Poetry vs. Death’s Madness

Arnold Bocklin, "Self Portrait with Death"

Arnold Bocklin, “Self Portrait with Death”

In the hours we spent in the hospital room of my dying father, our family members spent a lot of time reading. My mother came across the following poem in a Dorothy Dunnett historical romance (Checkmate) that moved her to the core. The spelling seems to be Old French at times although my grasp of the language isn’t good enough for me to know that for sure and for once my French professor father couldn’t help us. Anyway, it captured for my mother her deep love for him:

Tant que je vive, mon coeur ne changera
Pour nulle vivante, tant soit elle bonne ou sage
Forte et puissante, riche de hault lignaige
Mon chois est fait, aultre ne se fera.

Here’s a rough translation:

Long as I live, my heart will never vary
For no one else, however fair or good
Brave, resolute, rich, of gentle blood.
My choice is made, and I will have no other.

I felt a chill when I read the words. And since I’m currently listening to and reading David Copperfield, it reminded me of Mrs. Micawber’s somewhat comical but still heartfelt assertion, “But I never will desert Mr. Micawber.”

Meanwhile, friends have been sending us poems. Because of language’s limitations in the face of tragedy, poetry is called upon to do the heavy lifting. A Slovene colleague who has a very sick daughter wrote that literature appears more important than it ever did in more carefree times. This poem by the Irish poet Ciaran O’Driscoll captures his parental feelings of vulnerability at the moment:

Life Monitor

This sanctuary I visit still,  
where my son’s body is curved
in the slump of sleep. Such a great spread
beneath the blankets, who was once so small,
I stand and wonder at his girth.
Only occasionally now I call
where I used to go morning and night
and listen, fearful of cot death,
for the certain rhythm of his breath.  

Now he has turned thirteen,  
and knows how to measure a curved line
or determine the volume of 
irregular solids like himself,
gels his hair with American Crew,
and worries about the first spot on his chin.

Morning comes tingling through
along the edges of the blind
and down the hazy spines of shadows. 
Here in the first light is a holy place,
a simple chapel where I still incline
to hear the sermon of the essential:
his breathing’s rise and fall.

My cousin Jim Bates responded to yesterday’s post on silence by sending the following meditation prayer that he uses:


Each morning’s light…a kindness
Washing away the night’s debris
Revealing within the dissipating mist
Always riding upon the still currents of the Mind
The quiet heart’s breath

And Mike Hazard, an old Carleton classmate, sent me this Tom McGrath poem, which notes that light must always have been present for us to “have come so far”:

How could I have come so far?
(And always on such dark trails!)
I must have traveled by the light
Shining from the faces of all those I have loved.

As I noted in a post a while back, Kurt Vonnegut writes in Cat’s Cradle that “without literature we would die like mad dogs.” Poetry stands as a bulwark against the sense of dissolution, chaos and madness that accompanies death.

This entry was posted in Dickens (Charles), Dunnett (Dorothy), McGrath (Thomas), O'Driscoll (Ciaran), Vonnegut (Kurt) and tagged , , , , , , , , , , . Bookmark the permalink. Post a comment or leave a trackback: Trackback URL.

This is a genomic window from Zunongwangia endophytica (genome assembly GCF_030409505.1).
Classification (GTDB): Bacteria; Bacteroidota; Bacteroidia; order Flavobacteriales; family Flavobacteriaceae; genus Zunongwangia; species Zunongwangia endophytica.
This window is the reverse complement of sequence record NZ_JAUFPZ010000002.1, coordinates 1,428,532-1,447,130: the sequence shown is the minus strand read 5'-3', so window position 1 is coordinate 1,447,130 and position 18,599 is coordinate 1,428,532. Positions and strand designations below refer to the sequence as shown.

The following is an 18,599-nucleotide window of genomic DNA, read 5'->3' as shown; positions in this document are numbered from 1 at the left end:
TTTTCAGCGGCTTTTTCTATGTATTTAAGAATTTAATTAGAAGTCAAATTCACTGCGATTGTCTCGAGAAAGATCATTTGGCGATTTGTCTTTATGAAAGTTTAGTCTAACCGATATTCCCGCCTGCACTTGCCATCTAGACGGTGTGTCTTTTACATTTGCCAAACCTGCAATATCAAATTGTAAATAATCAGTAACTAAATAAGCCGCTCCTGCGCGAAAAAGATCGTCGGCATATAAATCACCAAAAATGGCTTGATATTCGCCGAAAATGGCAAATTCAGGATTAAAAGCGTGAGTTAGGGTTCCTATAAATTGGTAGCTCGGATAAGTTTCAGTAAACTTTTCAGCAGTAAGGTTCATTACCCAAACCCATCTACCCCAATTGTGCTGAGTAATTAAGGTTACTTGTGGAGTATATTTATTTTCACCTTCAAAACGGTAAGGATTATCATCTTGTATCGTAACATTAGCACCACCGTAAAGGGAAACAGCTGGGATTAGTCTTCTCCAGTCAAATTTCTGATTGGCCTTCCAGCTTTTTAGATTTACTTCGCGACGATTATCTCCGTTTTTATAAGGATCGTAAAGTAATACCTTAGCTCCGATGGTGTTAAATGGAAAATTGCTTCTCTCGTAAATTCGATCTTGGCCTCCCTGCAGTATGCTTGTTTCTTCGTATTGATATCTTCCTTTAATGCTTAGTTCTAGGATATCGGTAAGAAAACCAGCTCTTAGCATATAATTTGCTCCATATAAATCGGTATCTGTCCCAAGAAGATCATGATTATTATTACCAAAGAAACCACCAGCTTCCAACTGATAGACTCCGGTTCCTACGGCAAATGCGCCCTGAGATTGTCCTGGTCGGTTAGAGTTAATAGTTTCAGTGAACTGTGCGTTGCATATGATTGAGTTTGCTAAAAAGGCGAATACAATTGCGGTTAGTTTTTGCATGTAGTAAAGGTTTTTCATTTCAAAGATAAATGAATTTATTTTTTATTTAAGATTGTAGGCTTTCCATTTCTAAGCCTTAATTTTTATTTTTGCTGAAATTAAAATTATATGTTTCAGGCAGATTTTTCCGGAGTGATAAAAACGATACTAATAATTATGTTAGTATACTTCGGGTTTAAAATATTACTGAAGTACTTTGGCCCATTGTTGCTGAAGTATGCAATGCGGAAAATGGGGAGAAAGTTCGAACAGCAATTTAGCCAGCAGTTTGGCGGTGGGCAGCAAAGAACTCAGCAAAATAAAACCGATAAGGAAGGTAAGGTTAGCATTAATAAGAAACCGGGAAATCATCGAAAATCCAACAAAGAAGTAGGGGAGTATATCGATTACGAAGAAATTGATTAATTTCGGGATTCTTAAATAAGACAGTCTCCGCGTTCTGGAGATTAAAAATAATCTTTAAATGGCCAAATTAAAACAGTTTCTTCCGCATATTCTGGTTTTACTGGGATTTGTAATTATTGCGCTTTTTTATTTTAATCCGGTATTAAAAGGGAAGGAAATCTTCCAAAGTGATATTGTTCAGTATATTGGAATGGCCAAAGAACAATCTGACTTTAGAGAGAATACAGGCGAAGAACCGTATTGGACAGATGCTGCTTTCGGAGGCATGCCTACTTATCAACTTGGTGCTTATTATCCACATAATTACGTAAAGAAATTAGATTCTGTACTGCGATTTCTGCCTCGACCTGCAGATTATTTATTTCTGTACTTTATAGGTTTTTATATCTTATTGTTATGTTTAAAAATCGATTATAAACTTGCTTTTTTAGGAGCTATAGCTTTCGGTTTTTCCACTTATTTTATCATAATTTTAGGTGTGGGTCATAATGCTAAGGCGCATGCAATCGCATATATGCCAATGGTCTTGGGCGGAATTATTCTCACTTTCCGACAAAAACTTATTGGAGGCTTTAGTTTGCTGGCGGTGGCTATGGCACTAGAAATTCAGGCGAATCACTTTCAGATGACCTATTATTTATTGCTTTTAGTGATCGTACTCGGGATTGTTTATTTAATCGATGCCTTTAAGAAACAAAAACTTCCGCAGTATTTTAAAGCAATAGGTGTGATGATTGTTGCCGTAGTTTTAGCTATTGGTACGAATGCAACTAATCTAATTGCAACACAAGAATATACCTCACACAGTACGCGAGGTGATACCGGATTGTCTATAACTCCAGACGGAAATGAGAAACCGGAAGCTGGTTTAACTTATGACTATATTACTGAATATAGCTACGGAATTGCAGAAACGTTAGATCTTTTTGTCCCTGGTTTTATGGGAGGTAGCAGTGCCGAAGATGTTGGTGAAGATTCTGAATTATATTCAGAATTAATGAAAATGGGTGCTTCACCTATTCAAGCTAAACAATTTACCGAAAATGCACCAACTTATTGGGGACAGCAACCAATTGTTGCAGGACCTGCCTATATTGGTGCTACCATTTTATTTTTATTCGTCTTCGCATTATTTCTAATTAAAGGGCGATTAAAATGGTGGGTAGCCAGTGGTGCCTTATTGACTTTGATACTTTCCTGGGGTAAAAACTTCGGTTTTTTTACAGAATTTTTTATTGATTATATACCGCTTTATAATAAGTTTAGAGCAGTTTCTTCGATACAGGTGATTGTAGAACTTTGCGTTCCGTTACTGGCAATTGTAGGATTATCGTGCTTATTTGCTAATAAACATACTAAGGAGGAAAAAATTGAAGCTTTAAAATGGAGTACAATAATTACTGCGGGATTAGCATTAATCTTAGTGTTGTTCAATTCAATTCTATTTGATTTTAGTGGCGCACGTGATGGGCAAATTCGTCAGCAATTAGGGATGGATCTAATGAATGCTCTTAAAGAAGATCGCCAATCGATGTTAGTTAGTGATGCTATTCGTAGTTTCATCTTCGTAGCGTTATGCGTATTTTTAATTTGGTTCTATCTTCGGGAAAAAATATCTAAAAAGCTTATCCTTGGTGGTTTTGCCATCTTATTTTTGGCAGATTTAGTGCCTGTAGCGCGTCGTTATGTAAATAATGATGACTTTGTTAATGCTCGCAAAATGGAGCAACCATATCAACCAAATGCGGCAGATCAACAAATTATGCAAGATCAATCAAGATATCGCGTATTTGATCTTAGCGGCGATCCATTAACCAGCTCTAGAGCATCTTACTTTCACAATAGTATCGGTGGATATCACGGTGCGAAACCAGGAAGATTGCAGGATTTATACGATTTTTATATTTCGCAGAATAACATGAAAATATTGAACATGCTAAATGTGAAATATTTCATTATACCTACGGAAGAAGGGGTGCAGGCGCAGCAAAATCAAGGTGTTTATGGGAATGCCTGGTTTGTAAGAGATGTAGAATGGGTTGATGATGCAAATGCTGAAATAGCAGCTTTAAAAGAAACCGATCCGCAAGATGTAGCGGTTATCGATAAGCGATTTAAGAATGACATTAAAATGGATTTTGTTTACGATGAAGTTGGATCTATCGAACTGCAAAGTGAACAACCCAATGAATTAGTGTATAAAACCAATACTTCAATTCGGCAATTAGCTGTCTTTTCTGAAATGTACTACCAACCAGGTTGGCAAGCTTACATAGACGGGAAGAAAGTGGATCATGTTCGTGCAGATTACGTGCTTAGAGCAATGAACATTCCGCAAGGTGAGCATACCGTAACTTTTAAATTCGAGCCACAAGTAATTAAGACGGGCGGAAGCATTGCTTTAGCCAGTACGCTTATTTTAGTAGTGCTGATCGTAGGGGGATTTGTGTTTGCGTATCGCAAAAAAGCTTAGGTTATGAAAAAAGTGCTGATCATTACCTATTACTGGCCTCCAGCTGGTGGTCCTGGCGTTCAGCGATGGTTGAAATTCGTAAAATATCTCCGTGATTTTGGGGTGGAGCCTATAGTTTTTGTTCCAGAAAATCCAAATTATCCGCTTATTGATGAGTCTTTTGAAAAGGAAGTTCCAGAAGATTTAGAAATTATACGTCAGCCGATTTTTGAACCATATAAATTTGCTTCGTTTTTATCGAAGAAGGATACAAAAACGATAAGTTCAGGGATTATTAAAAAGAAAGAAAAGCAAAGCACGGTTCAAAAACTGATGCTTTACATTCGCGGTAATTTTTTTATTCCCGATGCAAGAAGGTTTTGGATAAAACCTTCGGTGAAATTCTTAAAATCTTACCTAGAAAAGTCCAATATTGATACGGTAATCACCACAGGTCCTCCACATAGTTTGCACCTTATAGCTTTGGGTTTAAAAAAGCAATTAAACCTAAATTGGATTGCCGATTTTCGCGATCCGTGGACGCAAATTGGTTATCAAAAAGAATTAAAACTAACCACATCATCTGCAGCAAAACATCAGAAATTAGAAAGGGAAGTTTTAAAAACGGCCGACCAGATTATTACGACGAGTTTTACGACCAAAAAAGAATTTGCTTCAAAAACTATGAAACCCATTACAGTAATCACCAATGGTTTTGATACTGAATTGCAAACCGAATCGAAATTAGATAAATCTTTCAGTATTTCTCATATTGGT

• sue

    Often when a loved one dies, friends bring over food. How wonderful that your friends, Robin, are bringing you nourishment in the form of poetry. Thank you for sharing them with us. I especially love the last poem – led by the light from the faces of all we have loved. Perhaps that includes those who are no longer with us here in this world…

  • pat

    I am so glad I found your blog! I was searching the internet for something about your father and could not even find an obituary. I graduated from Sewanee in 1976. Only had one French class, but Dr. Bates was one of those integral bricks in the edifice that is Sewanee. I only recently learned of his association with Highlander Folk School. Wish I had known of that earlier. (I graduated from Franklin County High, so you think I might have at least had some awareness of Highlander!)

    What a blessing that you and your family could be with him in the end. I appreciate your description of the last days…. and your words made me realize how much I miss good literature. God bless you and yours!

  • Robin Bates

    Thanks so much for writing, Pat. I love to hear back from former students of my father. If you click on “Scott Bates” under the list of authors (scroll down on the right hand column of the blog), you will see a collection of the many posts I have written about him. A life patterns starts to emerge from them. We are just about ready to send an obituary to the local papers.

  • pat

    Robin, I did find the obituary, thank you! And what a surprise to discover that your brother is at APSU! I live in the Clarksville area. Also was intrigued by your father’s recent interest in brain studies and quantum physics. So may I assume that he read The Divine Matrix? A fascinating topic! I found myself “seeing” Biblical parallels as I went through the book, but that is the filter I apply to most everything!

    Praying you and your family are blessed by many precious memories as you walk the path of mourning.


  • Literature is as vital to our lives as food and shelter. Stories and poems help us work through the challenges we face, from everyday irritations to loneliness, heartache, and death. Literature is meant to mix it up with life. This website explores how it does so.

    Please feel free to e-mail me [rrbates (at) smcm (dot) edu]. I would be honored to hear your thoughts and questions about literature.

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